I came across a quote by the artist Katsushika Hokusai the other day, and was reminded how much I enjoyed his work. Best known for his series of woodblock prints Thirty-Six Views of Mount Fuji, particularly the immortal The Great Wave off Kanagawa, Hokusai also created many depictions of Japanese yokai (supernatural monsters) and other mythological beasts. Here are a few examples of master print-maker Hokusai’s portrayals of various denizens of the Japanese spirit-world:
The tengu were a mountain-dwelling race of warrior bird-demons, known as harbingers of war and unrest, who delighted in tormenting Buddhist monks. They were known to encourage chaos and upheaval, often training humans in the arts of swordsmanship and gun-fighting.
Tengu are capable of flight, sometimes swooping down upon victims to carry them away and drop them into the trees from great heights. Other times, a tengu abductee would be found in the woods, suffering from a type of dementia known as tengu kakushi, meaning “hidden by a tengu.” Additionally, tengu were able to teleport at will, communicate through telepathy, and even fully possess a human’s mind to take over their body. They have also been reported as being able to correctly predict what men are thinking and, in one story, able to magically remove a tumor from an old man’s face.
Along with their supernatural abilities, Tengu have been associated with magical objects. Stories tell of the tengu’s magic fan, which can shrink or grow noses; a magic straw cloak, capable of turning its wearer invisible; and a magic gourd, which never runs out of sake. They are often depicted with magical staffs or enchanted mallets, as well.
Over the years, two forms of tengu have emerged. The Karasu-Tengu (Crow Tengu) has a raptor-like appearance with wings and beak, while the Hanataka-Tengu (Long-Nosed Tengu) resembles a red-faced feathered human with a long, phallic nose.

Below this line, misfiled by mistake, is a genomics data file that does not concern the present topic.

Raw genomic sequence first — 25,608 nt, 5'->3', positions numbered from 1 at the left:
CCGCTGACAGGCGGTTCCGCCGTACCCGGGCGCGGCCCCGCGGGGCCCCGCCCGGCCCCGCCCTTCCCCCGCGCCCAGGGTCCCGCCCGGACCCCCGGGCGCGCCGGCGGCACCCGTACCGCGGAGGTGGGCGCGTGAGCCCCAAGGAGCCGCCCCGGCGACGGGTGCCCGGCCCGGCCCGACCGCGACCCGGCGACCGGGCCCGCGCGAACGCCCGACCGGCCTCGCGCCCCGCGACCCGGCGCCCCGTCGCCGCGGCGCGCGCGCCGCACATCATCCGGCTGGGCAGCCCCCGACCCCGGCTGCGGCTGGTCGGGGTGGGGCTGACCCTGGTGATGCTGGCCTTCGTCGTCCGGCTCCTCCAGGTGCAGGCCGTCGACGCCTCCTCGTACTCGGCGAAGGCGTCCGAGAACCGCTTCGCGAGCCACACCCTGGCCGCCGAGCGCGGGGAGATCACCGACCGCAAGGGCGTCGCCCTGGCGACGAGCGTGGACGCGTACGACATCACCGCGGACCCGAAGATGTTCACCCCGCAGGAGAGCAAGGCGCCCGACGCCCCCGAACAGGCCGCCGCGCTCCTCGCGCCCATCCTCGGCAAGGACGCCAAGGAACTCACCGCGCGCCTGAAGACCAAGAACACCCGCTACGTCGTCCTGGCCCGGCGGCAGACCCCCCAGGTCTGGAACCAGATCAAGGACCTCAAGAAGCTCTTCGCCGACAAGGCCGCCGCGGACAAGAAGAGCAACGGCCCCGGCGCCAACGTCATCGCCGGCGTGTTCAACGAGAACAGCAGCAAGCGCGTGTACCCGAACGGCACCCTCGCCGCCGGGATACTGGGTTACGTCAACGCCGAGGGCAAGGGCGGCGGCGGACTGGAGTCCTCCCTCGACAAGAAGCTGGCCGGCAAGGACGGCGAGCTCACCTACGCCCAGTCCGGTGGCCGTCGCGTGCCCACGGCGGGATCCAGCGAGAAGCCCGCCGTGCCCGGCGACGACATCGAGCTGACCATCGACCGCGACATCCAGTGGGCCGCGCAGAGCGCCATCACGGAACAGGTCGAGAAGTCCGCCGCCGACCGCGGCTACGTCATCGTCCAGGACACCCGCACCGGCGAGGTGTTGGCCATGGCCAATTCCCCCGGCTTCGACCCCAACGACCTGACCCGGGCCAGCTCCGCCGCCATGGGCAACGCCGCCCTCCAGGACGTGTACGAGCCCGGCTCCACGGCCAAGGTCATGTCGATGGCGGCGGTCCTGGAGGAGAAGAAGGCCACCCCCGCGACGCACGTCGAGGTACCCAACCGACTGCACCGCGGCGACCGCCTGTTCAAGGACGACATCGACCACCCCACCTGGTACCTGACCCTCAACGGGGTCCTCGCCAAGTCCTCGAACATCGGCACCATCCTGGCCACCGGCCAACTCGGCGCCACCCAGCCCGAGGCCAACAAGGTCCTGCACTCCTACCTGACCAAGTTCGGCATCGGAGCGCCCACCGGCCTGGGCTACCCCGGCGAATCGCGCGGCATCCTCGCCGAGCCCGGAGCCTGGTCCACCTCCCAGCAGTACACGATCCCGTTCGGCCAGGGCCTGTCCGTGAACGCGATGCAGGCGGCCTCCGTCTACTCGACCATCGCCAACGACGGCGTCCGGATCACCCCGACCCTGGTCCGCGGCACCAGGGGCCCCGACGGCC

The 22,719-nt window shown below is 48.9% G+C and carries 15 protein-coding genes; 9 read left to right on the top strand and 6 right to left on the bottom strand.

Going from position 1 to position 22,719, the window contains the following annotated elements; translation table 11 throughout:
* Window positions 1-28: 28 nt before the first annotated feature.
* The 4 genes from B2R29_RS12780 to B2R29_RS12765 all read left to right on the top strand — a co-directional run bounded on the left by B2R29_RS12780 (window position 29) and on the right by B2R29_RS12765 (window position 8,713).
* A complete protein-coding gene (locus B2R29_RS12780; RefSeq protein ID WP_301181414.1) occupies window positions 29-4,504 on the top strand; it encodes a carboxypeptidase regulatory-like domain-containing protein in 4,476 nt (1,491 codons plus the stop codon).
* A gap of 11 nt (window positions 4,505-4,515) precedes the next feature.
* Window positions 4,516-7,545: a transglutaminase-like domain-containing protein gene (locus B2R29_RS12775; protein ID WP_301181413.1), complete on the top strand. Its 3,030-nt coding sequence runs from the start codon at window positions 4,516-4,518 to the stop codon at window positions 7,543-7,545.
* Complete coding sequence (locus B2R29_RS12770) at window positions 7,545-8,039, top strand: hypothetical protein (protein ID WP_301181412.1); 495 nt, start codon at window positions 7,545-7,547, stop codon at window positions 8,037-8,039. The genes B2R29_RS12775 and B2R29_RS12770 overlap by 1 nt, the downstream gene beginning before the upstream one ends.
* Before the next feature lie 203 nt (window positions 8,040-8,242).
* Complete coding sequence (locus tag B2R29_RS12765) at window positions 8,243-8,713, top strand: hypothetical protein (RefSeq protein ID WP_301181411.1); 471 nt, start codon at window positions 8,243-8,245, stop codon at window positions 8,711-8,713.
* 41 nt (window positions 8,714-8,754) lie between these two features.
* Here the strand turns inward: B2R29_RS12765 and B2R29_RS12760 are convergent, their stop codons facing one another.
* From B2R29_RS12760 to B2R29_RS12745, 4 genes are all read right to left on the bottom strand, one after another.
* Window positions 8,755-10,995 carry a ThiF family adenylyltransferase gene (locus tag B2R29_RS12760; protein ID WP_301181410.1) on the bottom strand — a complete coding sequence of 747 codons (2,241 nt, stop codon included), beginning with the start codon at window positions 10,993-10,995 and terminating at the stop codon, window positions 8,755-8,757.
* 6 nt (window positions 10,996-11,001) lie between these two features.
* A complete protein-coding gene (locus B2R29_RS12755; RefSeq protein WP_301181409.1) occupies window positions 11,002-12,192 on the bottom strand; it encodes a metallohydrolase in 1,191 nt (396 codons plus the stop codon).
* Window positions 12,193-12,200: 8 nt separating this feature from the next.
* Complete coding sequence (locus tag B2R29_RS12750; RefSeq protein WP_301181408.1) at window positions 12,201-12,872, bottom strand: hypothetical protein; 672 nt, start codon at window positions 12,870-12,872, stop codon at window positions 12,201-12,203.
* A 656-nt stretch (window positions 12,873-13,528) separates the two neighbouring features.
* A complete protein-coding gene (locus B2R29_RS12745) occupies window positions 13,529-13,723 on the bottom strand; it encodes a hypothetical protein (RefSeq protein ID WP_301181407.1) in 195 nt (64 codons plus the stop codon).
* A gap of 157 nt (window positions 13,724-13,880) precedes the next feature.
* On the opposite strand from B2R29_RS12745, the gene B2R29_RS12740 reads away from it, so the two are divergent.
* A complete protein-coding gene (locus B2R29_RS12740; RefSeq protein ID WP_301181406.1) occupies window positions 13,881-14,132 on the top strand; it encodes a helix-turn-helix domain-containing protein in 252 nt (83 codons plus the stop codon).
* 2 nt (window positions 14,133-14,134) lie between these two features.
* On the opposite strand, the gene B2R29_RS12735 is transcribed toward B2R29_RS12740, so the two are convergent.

Originating in Chinese folklore, the Baku was a supernatural dream-devourer, eater of nightmares. This being was usually portrayed as a chimera-like creature with elephant trunk and tusks, rhinoceros eyes, tiger paws, and an ox tail. Unlike many yokai, the baku was a helpful spirit, able to ward off nightmares if called upon to do so. A distressed sleeper, upon waking (or even while still asleep) was advised to cry out, “Baku, devour this dream!” The baku would not only remove unpleasant dreams and assure a restful sleep, but could also convert said nightmares into luck.
The kappa is a child-sized amphibious water sprite with webbed hands and feet, a turtle shell, three anuses, and a water-filled cavity atop its head. This water must not be spilled, for it is the source of a kappa’s power when away from water. However, as kappa are polite to a fault, bowing before one will surely cause him to return the courtesy, thus causing the water to spill and thereby paralyzing him. A human refilling the water will turn the kappa into his indentured servant for life.
Though kappas are generally regarded as trifling mischief-makers, they have been known to indulge in serious offenses such as raping women and drowning children. Small children are warned against going near bodies of water unaccompanied, for aside from cucumbers, human youngsters are a kappa’s favorite meal. When bathing in kappa-infested rivers or ponds it is good practice to toss cucumbers (inscribed with the names of the bathers) into the water, in order to temporarily pacify these troublesome creatures.